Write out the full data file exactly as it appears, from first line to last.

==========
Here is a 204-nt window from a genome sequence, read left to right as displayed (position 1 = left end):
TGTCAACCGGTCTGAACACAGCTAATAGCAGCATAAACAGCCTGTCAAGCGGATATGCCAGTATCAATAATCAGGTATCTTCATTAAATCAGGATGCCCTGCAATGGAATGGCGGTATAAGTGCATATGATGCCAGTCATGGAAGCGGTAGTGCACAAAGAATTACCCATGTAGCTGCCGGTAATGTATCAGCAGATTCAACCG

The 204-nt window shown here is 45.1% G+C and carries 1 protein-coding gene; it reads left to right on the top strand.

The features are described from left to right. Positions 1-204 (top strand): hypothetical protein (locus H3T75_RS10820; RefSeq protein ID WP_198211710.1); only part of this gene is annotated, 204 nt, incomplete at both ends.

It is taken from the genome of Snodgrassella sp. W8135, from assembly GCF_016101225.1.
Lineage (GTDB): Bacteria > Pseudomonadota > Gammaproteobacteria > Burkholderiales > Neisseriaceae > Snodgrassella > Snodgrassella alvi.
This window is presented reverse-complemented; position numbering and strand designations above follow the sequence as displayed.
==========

Here is a 204-nt window from a genome sequence, read left to right as displayed (position 1 = left end):
TGTCAACCGGTCTGAACACAGCTAATAGCAGCATAAACAGCCTGTCAAGCGGATATGCCAGTATCAATAATCAGGTATCTTCATTAAATCAGGATGCCCTGCAATGGAATGGCGGTATAAGTGCATATGATGCCAGTCATGGAAGCGGTAGTGCACAAAGAATTACCCATGTAGCTGCCGGTAATGTATCAGCAGATTCAACCG

The 204-nt window shown here is 45.1% G+C and carries 1 protein-coding gene; it reads left to right on the top strand.

The features are described from left to right. Positions 1-204 (top strand): hypothetical protein (locus H3T75_RS10820; RefSeq protein ID WP_198211710.1); only part of this gene is annotated, 204 nt, incomplete at both ends.

It is taken from the genome of Snodgrassella sp. W8135, from assembly GCF_016101225.1.
Lineage (GTDB): Bacteria > Pseudomonadota > Gammaproteobacteria > Burkholderiales > Neisseriaceae > Snodgrassella > Snodgrassella alvi.
This window is presented reverse-complemented; position numbering and strand designations above follow the sequence as displayed.